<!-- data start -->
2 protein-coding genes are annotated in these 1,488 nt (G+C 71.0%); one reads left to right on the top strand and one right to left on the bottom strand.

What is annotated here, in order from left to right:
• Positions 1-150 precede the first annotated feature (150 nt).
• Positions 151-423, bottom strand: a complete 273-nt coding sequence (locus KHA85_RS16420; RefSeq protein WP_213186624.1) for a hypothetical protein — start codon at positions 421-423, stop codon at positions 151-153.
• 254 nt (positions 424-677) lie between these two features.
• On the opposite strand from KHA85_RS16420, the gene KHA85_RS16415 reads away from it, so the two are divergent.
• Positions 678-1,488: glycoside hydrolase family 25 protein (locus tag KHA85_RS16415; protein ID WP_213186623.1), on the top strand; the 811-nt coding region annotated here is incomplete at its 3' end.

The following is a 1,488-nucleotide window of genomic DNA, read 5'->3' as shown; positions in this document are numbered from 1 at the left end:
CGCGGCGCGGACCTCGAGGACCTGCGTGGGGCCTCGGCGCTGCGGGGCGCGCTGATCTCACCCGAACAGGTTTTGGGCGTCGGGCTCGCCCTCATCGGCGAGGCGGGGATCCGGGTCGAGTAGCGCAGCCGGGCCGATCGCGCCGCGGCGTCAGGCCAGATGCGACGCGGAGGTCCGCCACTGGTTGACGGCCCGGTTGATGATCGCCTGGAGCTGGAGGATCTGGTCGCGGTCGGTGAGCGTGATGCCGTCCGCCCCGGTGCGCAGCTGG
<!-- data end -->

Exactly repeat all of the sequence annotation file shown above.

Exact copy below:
2 protein-coding genes are annotated in these 1,488 nt (G+C 71.0%); one reads left to right on the top strand and one right to left on the bottom strand.

What is annotated here, in order from left to right:
• Positions 1-150 precede the first annotated feature (150 nt).
• Positions 151-423, bottom strand: a complete 273-nt coding sequence (locus KHA85_RS16420; RefSeq protein WP_213186624.1) for a hypothetical protein — start codon at positions 421-423, stop codon at positions 151-153.
• 254 nt (positions 424-677) lie between these two features.
• On the opposite strand from KHA85_RS16420, the gene KHA85_RS16415 reads away from it, so the two are divergent.
• Positions 678-1,488: glycoside hydrolase family 25 protein (locus tag KHA85_RS16415; protein ID WP_213186623.1), on the top strand; the 811-nt coding region annotated here is incomplete at its 3' end.

The following is a 1,488-nucleotide window of genomic DNA, read 5'->3' as shown; positions in this document are numbered from 1 at the left end:
CGCGGCGCGGACCTCGAGGACCTGCGTGGGGCCTCGGCGCTGCGGGGCGCGCTGATCTCACCCGAACAGGTTTTGGGCGTCGGGCTCGCCCTCATCGGCGAGGCGGGGATCCGGGTCGAGTAGCGCAGCCGGGCCGATCGCGCCGCGGCGTCAGGCCAGATGCGACGCGGAGGTCCGCCACTGGTTGACGGCCCGGTTGATGATCGCCTGGAGCTGGAGGATCTGGTCGCGGTCGGTGAGCGTGATGCCGTCCGCCCCGGTGCGCAGCTGG